The settlement period covers from 1981—2000 which means twenty to forty years have passed since most of the discriminatory practices were rampant. The USDA did not keep copies of those who applied for loans and many of the applicants also rid themselves of dated paperwork. During this time, a commissioned study revealed that few appeals were made by minority complainants because (1) the appeal had to be made to the agency that had discriminated against them, (2) because of the slowness of the process, (3) the lack of confidence in the decision makers, (4) the lack of knowledge about the rules, and (5) the significant bureaucracy involved in the process.

The claims application that women and Hispanic farmers had to prepare for the Hispanic and Women Farmers and Ranchers settlement was 16 pages long as compared to the 1 page that was submitted by Black farmers and the Native American farmers. Claimants were referred by USDA to selected attorneys and other agencies that helped with the application process. This also proved to be a problem, because many of the claimants were eliminated early or sent determination letters of denial because of the similarities in the way the claims were written. Although the incidents were individual and different, many of the service providers used a template to write the complaint.

Another indicator that the claims process for women and Hispanics was not fair and equal is that the women and Hispanic farmers had to sign an agreement that the settlement determination was final and they have no option to appeal. The previous settlement agreements allowed the aggrieved parties to appeal the decision made by USDA.

The USDA has already admitted to wrongful acts committed against Hispanic and other minority farmers and women and now they are not being fair or consistent in their settlement procedure. The adjudicators approved only enough claimants to use approximately ½ of the settlement fund of 1.33 billion dollars and 160 million dollars in debt relief, money that was already set aside to address past discrimination. There was enough money allocated to pay each of the more than 22,000 claimants who submitted complete applications. Why did the adjudicators not err on the side of the aggrieved parties and distribute the funds more evenly?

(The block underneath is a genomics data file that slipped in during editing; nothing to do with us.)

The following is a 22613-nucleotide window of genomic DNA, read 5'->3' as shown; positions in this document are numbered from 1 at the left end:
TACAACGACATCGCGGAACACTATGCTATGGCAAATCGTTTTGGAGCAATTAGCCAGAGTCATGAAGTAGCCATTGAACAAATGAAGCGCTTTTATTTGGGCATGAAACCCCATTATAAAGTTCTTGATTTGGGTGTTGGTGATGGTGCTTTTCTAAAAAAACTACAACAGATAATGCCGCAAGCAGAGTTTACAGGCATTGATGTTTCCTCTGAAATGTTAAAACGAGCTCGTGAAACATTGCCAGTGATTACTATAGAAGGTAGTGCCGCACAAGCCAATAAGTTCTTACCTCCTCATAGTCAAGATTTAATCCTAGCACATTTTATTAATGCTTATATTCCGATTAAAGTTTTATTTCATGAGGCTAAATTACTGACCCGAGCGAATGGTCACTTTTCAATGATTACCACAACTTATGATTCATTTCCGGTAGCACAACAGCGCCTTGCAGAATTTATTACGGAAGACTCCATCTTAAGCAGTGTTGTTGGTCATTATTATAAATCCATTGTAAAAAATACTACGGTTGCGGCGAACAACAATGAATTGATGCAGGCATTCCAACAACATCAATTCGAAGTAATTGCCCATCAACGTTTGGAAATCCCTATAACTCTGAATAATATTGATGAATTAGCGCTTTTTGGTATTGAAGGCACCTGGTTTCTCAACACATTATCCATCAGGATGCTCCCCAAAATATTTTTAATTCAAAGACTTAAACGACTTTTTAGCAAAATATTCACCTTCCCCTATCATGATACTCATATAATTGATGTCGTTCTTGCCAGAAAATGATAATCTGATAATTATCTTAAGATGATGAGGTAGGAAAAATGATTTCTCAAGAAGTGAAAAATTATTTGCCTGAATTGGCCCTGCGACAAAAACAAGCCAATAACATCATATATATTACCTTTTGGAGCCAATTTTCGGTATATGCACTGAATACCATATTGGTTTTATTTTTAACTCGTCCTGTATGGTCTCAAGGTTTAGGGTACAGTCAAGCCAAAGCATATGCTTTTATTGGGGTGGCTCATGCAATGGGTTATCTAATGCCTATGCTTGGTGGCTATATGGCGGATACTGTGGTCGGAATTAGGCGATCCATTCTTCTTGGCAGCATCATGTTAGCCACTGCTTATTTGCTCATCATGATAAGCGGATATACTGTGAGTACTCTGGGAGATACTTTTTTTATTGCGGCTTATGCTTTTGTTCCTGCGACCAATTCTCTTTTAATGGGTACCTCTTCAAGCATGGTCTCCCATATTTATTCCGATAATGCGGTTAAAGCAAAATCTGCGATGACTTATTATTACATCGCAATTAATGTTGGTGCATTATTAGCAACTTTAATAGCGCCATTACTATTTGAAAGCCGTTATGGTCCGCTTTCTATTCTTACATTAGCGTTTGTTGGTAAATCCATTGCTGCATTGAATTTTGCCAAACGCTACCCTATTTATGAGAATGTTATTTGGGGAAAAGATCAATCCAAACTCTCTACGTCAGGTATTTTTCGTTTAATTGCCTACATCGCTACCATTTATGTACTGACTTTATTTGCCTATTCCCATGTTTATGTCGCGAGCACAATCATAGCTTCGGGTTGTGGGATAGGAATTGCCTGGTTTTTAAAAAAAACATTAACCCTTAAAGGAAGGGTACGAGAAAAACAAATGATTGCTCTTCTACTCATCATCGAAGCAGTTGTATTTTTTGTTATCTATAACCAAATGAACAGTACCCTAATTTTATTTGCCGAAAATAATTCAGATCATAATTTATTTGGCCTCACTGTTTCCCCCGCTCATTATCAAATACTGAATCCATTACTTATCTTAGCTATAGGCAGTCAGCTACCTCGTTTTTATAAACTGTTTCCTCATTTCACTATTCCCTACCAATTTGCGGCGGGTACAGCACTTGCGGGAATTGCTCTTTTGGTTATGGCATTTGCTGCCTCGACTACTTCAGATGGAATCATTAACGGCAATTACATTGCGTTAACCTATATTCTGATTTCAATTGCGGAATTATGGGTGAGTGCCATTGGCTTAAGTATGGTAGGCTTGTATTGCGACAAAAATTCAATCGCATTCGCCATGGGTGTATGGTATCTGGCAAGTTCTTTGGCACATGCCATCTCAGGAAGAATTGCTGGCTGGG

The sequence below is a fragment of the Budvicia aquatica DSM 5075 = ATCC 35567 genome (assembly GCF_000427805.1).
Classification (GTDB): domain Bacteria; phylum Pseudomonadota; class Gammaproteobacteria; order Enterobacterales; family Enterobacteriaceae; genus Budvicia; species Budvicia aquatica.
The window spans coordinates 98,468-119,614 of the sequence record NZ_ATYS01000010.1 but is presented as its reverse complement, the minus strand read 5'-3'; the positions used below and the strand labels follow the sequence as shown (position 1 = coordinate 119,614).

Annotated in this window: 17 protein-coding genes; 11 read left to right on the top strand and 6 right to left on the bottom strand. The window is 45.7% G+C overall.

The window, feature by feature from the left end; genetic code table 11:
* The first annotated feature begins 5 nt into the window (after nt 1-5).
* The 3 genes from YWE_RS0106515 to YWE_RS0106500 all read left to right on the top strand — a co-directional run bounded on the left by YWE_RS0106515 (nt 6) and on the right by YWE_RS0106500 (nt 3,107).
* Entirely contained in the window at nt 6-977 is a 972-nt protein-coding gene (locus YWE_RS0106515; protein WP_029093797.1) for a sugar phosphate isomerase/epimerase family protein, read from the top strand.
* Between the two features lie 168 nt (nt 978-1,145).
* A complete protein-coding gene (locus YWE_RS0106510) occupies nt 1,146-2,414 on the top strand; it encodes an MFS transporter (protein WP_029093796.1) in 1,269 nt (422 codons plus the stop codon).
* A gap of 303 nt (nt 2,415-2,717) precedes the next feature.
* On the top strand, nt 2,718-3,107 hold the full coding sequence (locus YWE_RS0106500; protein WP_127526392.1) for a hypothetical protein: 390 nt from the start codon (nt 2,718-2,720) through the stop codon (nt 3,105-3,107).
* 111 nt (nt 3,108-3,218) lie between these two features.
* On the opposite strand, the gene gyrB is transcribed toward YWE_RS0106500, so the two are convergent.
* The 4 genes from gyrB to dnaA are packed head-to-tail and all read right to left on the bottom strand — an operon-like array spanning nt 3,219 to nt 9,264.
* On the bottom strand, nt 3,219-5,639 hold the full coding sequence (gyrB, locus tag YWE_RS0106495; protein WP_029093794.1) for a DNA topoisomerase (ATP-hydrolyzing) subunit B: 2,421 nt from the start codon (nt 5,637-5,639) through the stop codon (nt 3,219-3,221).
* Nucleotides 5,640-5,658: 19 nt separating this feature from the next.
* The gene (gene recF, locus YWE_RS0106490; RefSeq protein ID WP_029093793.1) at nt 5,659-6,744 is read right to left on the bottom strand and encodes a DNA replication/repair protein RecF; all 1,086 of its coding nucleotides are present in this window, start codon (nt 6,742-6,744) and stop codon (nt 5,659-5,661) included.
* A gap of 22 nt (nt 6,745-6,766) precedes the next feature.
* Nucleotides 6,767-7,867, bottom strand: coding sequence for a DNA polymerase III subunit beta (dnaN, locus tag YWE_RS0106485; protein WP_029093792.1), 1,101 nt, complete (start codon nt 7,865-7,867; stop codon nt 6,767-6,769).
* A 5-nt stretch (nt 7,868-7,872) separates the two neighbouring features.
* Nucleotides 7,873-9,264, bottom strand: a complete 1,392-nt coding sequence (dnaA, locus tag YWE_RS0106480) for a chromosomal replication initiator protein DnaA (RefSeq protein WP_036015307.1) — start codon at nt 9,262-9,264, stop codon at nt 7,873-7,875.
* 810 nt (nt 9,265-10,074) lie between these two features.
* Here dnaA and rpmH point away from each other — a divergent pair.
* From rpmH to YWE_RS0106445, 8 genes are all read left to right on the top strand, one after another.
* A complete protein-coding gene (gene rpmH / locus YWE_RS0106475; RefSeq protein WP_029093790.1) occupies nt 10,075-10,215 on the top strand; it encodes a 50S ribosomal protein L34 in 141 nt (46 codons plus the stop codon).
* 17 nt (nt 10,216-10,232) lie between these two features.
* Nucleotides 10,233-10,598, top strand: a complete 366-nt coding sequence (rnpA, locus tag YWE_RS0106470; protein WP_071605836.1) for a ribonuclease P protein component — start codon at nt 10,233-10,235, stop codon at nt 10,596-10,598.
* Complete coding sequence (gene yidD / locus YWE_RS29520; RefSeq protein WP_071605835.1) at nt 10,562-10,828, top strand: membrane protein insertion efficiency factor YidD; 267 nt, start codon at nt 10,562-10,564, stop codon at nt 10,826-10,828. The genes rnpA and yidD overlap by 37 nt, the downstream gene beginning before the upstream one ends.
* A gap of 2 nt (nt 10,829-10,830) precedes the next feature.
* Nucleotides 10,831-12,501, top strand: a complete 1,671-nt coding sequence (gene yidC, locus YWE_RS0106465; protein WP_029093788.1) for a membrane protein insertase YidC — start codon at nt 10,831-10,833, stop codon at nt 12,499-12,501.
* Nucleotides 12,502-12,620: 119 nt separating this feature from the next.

Those discriminated against in pursing their livelihood of farming should not be discriminated against in seeking justice. The USDA or an independent or congressional agency should review the process used to select approved and denied claimants because too many Hispanic and women farmers who were seeking justice have been left out.

The Rainbow Clan Mothers Call to the Four Sacred Winds for Justice is an organization that is subsidiary to the American Indian Mothers, Inc., a national non-profit organizations dedicated to seeking justice for individuals who have been discriminated against by the USDA.
For more information about the movement “The Rainbow Clan Mothers Call to the Four Sacred Winds For Justice” call the national office American Indian Mothers Inc. (AIMI) Beverly Collins- Hall 910-843-9911 or cell 910-734-4185, also ask for contact person and scheduled meetings in your state and local area. PLEASE SIGN PETITION on AIMI Website
American Indian Mothers Inc.
National Media Representative:
Dorscine Spigner Littles, Ph.D.
Professor Emeritus